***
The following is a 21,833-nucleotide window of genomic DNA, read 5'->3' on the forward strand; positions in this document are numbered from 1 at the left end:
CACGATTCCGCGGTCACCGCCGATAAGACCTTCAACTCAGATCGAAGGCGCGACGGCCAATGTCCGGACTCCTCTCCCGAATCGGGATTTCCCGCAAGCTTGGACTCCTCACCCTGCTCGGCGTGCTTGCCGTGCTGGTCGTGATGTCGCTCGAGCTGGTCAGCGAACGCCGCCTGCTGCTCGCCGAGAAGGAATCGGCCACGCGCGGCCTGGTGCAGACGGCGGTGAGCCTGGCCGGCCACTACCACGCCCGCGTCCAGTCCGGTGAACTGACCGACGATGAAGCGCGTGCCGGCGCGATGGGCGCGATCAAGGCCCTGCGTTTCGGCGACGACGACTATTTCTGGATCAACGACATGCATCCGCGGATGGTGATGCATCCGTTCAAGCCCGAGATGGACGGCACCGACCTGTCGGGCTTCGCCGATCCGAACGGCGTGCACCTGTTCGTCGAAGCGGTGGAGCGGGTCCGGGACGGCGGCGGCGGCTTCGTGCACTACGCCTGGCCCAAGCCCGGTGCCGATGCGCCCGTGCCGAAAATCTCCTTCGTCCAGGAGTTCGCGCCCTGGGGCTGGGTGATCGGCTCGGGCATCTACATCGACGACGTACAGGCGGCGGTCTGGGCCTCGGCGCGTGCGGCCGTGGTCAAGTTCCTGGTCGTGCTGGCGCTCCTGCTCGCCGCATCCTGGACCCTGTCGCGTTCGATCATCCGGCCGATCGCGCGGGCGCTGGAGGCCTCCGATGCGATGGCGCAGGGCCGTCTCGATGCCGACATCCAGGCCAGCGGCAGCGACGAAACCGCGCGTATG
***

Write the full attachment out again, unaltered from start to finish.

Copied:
The following is a 21,833-nucleotide window of genomic DNA, read 5'->3' on the forward strand; positions in this document are numbered from 1 at the left end:
CACGATTCCGCGGTCACCGCCGATAAGACCTTCAACTCAGATCGAAGGCGCGACGGCCAATGTCCGGACTCCTCTCCCGAATCGGGATTTCCCGCAAGCTTGGACTCCTCACCCTGCTCGGCGTGCTTGCCGTGCTGGTCGTGATGTCGCTCGAGCTGGTCAGCGAACGCCGCCTGCTGCTCGCCGAGAAGGAATCGGCCACGCGCGGCCTGGTGCAGACGGCGGTGAGCCTGGCCGGCCACTACCACGCCCGCGTCCAGTCCGGTGAACTGACCGACGATGAAGCGCGTGCCGGCGCGATGGGCGCGATCAAGGCCCTGCGTTTCGGCGACGACGACTATTTCTGGATCAACGACATGCATCCGCGGATGGTGATGCATCCGTTCAAGCCCGAGATGGACGGCACCGACCTGTCGGGCTTCGCCGATCCGAACGGCGTGCACCTGTTCGTCGAAGCGGTGGAGCGGGTCCGGGACGGCGGCGGCGGCTTCGTGCACTACGCCTGGCCCAAGCCCGGTGCCGATGCGCCCGTGCCGAAAATCTCCTTCGTCCAGGAGTTCGCGCCCTGGGGCTGGGTGATCGGCTCGGGCATCTACATCGACGACGTACAGGCGGCGGTCTGGGCCTCGGCGCGTGCGGCCGTGGTCAAGTTCCTGGTCGTGCTGGCGCTCCTGCTCGCCGCATCCTGGACCCTGTCGCGTTCGATCATCCGGCCGATCGCGCGGGCGCTGGAGGCCTCCGATGCGATGGCGCAGGGCCGTCTCGATGCCGACATCCAGGCCAGCGGCAGCGACGAAACCGCGCGTATG